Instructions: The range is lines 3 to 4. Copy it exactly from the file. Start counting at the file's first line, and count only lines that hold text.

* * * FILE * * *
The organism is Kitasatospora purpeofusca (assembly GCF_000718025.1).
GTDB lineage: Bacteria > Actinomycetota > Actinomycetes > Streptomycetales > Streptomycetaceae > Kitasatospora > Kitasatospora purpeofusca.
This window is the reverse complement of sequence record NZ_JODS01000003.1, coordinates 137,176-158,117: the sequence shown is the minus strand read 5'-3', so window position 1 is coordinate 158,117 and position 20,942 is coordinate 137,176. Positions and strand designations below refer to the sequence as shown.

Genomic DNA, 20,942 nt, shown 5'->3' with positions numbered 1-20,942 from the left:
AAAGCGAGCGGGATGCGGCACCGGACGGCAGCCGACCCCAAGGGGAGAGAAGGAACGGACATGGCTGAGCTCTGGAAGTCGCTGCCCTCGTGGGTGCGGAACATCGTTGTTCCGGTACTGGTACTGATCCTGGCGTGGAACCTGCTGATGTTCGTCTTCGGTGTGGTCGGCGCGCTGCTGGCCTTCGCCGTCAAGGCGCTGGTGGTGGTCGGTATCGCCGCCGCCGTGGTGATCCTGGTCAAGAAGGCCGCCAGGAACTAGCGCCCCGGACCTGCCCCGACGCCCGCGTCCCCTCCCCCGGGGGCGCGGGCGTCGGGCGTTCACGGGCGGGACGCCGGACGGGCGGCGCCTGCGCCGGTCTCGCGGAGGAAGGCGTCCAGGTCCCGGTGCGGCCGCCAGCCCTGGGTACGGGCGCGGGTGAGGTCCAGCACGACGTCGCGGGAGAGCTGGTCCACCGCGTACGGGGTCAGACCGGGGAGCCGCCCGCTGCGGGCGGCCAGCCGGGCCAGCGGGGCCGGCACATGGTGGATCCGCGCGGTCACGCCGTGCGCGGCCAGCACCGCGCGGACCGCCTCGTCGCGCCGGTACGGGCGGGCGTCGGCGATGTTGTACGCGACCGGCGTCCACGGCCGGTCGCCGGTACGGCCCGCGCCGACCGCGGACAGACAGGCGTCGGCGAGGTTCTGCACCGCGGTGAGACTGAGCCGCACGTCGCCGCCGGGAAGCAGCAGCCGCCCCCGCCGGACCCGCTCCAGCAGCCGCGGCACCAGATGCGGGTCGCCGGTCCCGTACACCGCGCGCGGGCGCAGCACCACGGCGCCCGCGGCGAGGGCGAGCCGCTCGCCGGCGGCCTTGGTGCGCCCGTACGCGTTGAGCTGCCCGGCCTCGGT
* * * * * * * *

This window is the reverse complement of sequence record NZ_JODS01000003.1, coordinates 137,176-158,117: the sequence shown is the minus strand read 5'-3', so window position 1 is coordinate 158,117 and position 20,942 is coordinate 137,176. Positions and strand designations below refer to the sequence as shown.

Genomic DNA, 20,942 nt, shown 5'->3' with positions numbered 1-20,942 from the left: